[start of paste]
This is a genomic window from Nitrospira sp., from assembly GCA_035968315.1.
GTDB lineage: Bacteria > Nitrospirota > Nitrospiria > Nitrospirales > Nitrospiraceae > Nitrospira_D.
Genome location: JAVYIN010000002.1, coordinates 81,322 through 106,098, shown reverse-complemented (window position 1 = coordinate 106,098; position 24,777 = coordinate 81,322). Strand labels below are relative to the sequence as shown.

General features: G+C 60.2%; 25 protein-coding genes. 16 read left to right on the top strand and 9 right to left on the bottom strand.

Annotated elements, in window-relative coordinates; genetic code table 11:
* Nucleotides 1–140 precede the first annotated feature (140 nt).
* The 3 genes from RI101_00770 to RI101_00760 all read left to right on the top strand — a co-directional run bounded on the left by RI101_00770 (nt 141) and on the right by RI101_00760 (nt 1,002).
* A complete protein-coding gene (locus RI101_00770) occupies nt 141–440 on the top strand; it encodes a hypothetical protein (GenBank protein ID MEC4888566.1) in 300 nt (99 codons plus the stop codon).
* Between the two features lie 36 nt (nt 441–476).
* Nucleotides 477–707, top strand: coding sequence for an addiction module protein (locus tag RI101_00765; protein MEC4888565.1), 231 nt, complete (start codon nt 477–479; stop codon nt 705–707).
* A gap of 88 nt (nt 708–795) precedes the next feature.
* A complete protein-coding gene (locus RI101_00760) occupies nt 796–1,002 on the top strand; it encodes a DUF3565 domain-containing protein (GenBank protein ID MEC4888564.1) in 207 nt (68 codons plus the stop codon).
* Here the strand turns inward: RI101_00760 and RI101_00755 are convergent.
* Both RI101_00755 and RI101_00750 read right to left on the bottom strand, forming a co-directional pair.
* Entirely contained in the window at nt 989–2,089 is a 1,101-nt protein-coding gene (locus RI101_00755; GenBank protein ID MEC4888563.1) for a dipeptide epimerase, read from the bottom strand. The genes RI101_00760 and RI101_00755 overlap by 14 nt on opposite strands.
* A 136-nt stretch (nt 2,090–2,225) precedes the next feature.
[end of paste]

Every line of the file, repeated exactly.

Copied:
This is a genomic window from Nitrospira sp., from assembly GCA_035968315.1.
GTDB lineage: Bacteria > Nitrospirota > Nitrospiria > Nitrospirales > Nitrospiraceae > Nitrospira_D.
Genome location: JAVYIN010000002.1, coordinates 81,322 through 106,098, shown reverse-complemented (window position 1 = coordinate 106,098; position 24,777 = coordinate 81,322). Strand labels below are relative to the sequence as shown.

General features: G+C 60.2%; 25 protein-coding genes. 16 read left to right on the top strand and 9 right to left on the bottom strand.

Annotated elements, in window-relative coordinates; genetic code table 11:
* Nucleotides 1–140 precede the first annotated feature (140 nt).
* The 3 genes from RI101_00770 to RI101_00760 all read left to right on the top strand — a co-directional run bounded on the left by RI101_00770 (nt 141) and on the right by RI101_00760 (nt 1,002).
* A complete protein-coding gene (locus RI101_00770) occupies nt 141–440 on the top strand; it encodes a hypothetical protein (GenBank protein ID MEC4888566.1) in 300 nt (99 codons plus the stop codon).
* Between the two features lie 36 nt (nt 441–476).
* Nucleotides 477–707, top strand: coding sequence for an addiction module protein (locus tag RI101_00765; protein MEC4888565.1), 231 nt, complete (start codon nt 477–479; stop codon nt 705–707).
* A gap of 88 nt (nt 708–795) precedes the next feature.
* A complete protein-coding gene (locus RI101_00760) occupies nt 796–1,002 on the top strand; it encodes a DUF3565 domain-containing protein (GenBank protein ID MEC4888564.1) in 207 nt (68 codons plus the stop codon).
* Here the strand turns inward: RI101_00760 and RI101_00755 are convergent.
* Both RI101_00755 and RI101_00750 read right to left on the bottom strand, forming a co-directional pair.
* Entirely contained in the window at nt 989–2,089 is a 1,101-nt protein-coding gene (locus RI101_00755; GenBank protein ID MEC4888563.1) for a dipeptide epimerase, read from the bottom strand. The genes RI101_00760 and RI101_00755 overlap by 14 nt on opposite strands.
* A 136-nt stretch (nt 2,090–2,225) precedes the next feature.